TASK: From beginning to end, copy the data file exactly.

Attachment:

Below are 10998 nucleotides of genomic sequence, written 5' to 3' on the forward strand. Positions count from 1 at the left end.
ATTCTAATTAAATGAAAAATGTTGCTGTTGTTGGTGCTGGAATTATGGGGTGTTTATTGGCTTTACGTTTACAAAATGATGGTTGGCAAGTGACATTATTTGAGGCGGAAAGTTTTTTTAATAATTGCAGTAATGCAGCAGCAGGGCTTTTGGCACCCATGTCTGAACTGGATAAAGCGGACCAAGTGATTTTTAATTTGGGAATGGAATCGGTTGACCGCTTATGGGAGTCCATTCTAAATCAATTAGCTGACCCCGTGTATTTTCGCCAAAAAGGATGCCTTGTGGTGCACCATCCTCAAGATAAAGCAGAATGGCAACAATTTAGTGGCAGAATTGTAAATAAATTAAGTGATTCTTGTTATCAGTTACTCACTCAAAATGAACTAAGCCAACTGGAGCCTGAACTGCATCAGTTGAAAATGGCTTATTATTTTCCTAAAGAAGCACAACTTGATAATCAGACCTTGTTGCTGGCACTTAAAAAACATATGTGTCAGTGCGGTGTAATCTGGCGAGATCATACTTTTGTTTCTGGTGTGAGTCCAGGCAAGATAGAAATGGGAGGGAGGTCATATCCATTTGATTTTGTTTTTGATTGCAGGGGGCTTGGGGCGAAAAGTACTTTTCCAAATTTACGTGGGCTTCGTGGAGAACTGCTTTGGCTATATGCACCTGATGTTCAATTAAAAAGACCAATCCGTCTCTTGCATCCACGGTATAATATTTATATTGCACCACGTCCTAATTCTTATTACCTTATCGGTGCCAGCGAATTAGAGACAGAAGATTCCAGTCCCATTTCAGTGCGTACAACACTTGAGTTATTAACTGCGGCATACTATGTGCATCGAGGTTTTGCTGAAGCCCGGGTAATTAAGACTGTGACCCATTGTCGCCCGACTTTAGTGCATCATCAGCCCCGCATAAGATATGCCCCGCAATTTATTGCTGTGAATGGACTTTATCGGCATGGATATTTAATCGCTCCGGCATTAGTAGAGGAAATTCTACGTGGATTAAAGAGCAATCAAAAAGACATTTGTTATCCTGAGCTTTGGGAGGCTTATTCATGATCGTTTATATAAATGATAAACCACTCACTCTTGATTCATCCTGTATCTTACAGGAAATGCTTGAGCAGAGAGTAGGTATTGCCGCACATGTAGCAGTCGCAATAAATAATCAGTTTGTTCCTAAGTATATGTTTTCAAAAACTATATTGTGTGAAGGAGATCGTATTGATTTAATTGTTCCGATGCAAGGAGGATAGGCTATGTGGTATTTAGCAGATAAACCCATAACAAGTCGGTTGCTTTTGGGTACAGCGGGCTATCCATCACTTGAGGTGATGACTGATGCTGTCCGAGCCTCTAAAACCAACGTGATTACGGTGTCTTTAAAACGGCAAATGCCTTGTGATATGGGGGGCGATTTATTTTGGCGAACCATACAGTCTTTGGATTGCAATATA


Below are 10998 nucleotides of genomic sequence, written 5' to 3' on the forward strand. Positions count from 1 at the left end.
ATTCTAATTAAATGAAAAATGTTGCTGTTGTTGGTGCTGGAATTATGGGGTGTTTATTGGCTTTACGTTTACAAAATGATGGTTGGCAAGTGACATTATTTGAGGCGGAAAGTTTTTTTAATAATTGCAGTAATGCAGCAGCAGGGCTTTTGGCACCCATGTCTGAACTGGATAAAGCGGACCAAGTGATTTTTAATTTGGGAATGGAATCGGTTGACCGCTTATGGGAGTCCATTCTAAATCAATTAGCTGACCCCGTGTATTTTCGCCAAAAAGGATGCCTTGTGGTGCACCATCCTCAAGATAAAGCAGAATGGCAACAATTTAGTGGCAGAATTGTAAATAAATTAAGTGATTCTTGTTATCAGTTACTCACTCAAAATGAACTAAGCCAACTGGAGCCTGAACTGCATCAGTTGAAAATGGCTTATTATTTTCCTAAAGAAGCACAACTTGATAATCAGACCTTGTTGCTGGCACTTAAAAAACATATGTGTCAGTGCGGTGTAATCTGGCGAGATCATACTTTTGTTTCTGGTGTGAGTCCAGGCAAGATAGAAATGGGAGGGAGGTCATATCCATTTGATTTTGTTTTTGATTGCAGGGGGCTTGGGGCGAAAAGTACTTTTCCAAATTTACGTGGGCTTCGTGGAGAACTGCTTTGGCTATATGCACCTGATGTTCAATTAAAAAGACCAATCCGTCTCTTGCATCCACGGTATAATATTTATATTGCACCACGTCCTAATTCTTATTACCTTATCGGTGCCAGCGAATTAGAGACAGAAGATTCCAGTCCCATTTCAGTGCGTACAACACTTGAGTTATTAACTGCGGCATACTATGTGCATCGAGGTTTTGCTGAAGCCCGGGTAATTAAGACTGTGACCCATTGTCGCCCGACTTTAGTGCATCATCAGCCCCGCATAAGATATGCCCCGCAATTTATTGCTGTGAATGGACTTTATCGGCATGGATATTTAATCGCTCCGGCATTAGTAGAGGAAATTCTACGTGGATTAAAGAGCAATCAAAAAGACATTTGTTATCCTGAGCTTTGGGAGGCTTATTCATGATCGTTTATATAAATGATAAACCACTCACTCTTGATTCATCCTGTATCTTACAGGAAATGCTTGAGCAGAGAGTAGGTATTGCCGCACATGTAGCAGTCGCAATAAATAATCAGTTTGTTCCTAAGTATATGTTTTCAAAAACTATATTGTGTGAAGGAGATCGTATTGATTTAATTGTTCCGATGCAAGGAGGATAGGCTATGTGGTATTTAGCAGATAAACCCATAACAAGTCGGTTGCTTTTGGGTACAGCGGGCTATCCATCACTTGAGGTGATGACTGATGCTGTCCGAGCCTCTAAAACCAACGTGATTACGGTGTCTTTAAAACGGCAAATGCCTTGTGATATGGGGGGCGATTTATTTTGGCGAACCATACAGTCTTTGGATTGCAATATA